Apple's smart speakers, the HomePod and the HomePod mini, are different from most other smart speakers in 2020. That's because they're one of the few true 360-degree smart speakers left. Amazon and Google both dabbled in the format, but have since pointedly abandoned it. So why is Apple trucking on?
This is the first year that Amazon, since 2014, that Amazon has abandoned a 360-degree design for a directional Echo, even in a model that sports a new spherical design. The same is true with Amazon's smaller fourth-generation Echo Dot. Google's newest flagship smart speaker, the Nest Audio is also a front-firing speaker for the first time. Its biggest and best-sounding smart speaker, the Google Home Max, is a front-firer too. Only the Nest Mini, the company's smallest smart speaker, remains 360-degree smart speaker.
So, why are Amazon and Google abandoning the 360-degree design? The simple answer is that it's not particularly practical for smart speaker purposes. Pioneered primarily by Ultimate Ears and its line of Boom portable speakers, the design proved terrific for party applications. But for everyday speakers, and wired ones in particular, it's far less convenient. It clutters up the decor and drags a wire through your living room, all for the primary advantage of delivering sound to areas of the room that no one is in.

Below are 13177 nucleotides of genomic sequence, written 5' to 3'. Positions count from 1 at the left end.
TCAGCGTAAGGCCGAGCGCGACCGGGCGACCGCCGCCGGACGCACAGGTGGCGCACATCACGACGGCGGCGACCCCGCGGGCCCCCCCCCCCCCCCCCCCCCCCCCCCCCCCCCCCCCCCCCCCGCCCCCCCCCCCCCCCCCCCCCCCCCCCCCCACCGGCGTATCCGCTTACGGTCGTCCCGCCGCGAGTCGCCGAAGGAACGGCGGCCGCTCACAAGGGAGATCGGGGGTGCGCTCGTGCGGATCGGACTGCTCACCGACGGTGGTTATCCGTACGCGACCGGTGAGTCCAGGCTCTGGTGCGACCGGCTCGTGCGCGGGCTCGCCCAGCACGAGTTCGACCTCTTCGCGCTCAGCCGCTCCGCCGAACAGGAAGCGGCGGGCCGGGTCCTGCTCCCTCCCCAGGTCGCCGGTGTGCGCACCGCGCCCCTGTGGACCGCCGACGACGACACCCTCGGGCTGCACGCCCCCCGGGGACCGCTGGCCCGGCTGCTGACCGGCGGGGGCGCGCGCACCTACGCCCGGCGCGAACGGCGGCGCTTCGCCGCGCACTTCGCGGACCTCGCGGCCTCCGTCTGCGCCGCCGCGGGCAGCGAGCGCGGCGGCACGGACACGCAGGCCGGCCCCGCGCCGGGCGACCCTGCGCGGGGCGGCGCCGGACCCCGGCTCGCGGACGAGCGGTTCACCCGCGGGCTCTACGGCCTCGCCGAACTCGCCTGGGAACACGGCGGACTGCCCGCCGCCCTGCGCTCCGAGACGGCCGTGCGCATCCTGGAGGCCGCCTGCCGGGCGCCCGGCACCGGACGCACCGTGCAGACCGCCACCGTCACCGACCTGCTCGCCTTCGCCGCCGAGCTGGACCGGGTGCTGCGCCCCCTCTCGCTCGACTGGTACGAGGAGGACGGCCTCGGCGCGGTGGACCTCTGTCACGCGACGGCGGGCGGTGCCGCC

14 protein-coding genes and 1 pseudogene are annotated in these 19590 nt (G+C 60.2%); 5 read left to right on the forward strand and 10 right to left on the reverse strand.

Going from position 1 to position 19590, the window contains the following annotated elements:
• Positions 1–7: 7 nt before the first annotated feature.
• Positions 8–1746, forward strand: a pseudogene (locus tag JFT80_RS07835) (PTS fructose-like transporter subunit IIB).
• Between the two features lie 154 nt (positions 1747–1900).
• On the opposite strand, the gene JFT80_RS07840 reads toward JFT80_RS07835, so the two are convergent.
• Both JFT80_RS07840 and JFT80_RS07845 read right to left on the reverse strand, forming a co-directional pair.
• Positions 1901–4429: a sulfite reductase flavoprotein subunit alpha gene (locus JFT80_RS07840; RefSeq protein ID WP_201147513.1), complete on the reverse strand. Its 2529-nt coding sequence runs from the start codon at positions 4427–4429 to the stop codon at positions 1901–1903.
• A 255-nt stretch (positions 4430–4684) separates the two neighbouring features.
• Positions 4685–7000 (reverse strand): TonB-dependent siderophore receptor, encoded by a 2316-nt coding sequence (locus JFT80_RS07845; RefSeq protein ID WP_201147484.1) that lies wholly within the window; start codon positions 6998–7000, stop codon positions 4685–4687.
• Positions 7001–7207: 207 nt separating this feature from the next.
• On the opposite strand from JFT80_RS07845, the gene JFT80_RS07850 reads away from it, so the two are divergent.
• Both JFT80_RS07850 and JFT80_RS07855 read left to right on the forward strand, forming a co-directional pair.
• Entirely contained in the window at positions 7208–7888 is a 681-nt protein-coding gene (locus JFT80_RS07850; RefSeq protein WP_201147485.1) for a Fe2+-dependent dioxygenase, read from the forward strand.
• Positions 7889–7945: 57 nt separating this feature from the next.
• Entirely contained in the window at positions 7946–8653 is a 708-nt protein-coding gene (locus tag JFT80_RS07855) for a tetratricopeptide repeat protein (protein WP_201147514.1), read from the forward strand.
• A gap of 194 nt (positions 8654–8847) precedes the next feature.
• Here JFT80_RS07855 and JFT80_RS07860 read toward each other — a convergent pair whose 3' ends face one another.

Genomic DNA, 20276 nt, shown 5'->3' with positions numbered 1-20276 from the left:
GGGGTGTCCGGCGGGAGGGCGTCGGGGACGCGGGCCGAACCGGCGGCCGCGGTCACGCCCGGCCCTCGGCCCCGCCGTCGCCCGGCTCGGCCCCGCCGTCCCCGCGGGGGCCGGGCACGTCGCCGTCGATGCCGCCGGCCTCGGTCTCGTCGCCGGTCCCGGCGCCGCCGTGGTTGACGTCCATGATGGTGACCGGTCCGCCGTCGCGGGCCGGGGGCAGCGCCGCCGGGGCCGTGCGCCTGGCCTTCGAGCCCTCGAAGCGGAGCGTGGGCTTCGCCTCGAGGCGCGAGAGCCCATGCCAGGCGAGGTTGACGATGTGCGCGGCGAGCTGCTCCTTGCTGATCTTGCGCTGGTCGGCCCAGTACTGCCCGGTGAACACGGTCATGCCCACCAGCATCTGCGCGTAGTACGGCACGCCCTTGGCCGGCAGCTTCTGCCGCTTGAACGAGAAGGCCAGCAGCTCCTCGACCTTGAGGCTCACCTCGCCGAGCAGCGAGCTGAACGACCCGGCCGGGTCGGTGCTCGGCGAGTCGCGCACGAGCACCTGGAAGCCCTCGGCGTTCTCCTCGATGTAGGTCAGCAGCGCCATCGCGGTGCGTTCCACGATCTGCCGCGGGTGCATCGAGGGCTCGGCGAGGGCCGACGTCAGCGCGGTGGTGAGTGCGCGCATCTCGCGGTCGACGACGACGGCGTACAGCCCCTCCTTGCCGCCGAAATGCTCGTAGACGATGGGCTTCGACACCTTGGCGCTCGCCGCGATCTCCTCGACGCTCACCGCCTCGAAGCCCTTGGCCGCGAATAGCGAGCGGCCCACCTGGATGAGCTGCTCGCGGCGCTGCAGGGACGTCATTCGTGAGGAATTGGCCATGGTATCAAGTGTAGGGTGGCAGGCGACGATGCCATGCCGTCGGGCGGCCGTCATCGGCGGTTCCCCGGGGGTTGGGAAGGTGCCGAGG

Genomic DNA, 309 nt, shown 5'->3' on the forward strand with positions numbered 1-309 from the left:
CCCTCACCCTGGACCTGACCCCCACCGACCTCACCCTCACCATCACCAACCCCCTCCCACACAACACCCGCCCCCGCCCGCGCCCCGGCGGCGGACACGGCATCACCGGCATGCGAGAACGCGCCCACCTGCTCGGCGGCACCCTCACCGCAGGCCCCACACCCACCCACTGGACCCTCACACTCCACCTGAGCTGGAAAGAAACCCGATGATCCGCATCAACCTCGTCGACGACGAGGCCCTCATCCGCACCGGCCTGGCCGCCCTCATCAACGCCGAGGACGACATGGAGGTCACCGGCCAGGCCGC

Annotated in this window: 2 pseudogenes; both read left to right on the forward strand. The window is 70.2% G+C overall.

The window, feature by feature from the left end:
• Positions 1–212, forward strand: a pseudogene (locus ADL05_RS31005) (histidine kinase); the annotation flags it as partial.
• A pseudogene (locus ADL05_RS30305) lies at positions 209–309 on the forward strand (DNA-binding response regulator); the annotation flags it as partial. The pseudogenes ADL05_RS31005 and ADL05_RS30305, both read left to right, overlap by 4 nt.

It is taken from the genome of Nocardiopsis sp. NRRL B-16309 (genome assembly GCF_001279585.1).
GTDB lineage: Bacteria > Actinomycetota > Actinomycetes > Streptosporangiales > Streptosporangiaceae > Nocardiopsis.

So why is Apple continuing to make 360-degree smart speakers when they've seemingly gone out of style? For all the original HomePod's flaws, it's probably the best-sounding smart speaker thanks to its seven downward-firing tweeters, upward-firing woofer, and the a software that commands them. Using Apple's A8 processor, it uses beam-forming technology to tune itself and attempt remove distortions from its playback. It's a lot of innovation to simply abandon.
But the HomePod mini, with its cheaper innards and less powerful S5 processor, can't make use of the same self-tuning and beam-forming tricks, so why the same design? First there's the matter of consistency, but the second is that Apple may just be pretty set on wanting a HomePod mini in the center of the room so it gets more use.
The HomePod mini, like the HomePod, is designed for a greater degree of interaction than competing smart speakers which don't integrate as directly with a phone. You can use your voice to call people, send iMessages and even read you voicemail. The HomePod mini also has a feature that the HomePod lacks, and that's quick-and-easy music handoff from your iPhone. You can be listening to music on your headphones, sit down next to your HomePod mini and the music will quickly continue when you take off your headphones.
There's no doubt that Apple is doing smart speakers differently than Amazon and Google. And the HomePod and HomePod mini pack a ton of technology that other, cheaper smart speakers lack. But it's definitely interesting that Apple has continued with the 360-degree "room filling" design with the HomePod mini. And we can't wait to test it out.
The HomePod mini costs $99. It will be made available for preorder on November 6, and available for order on November 16.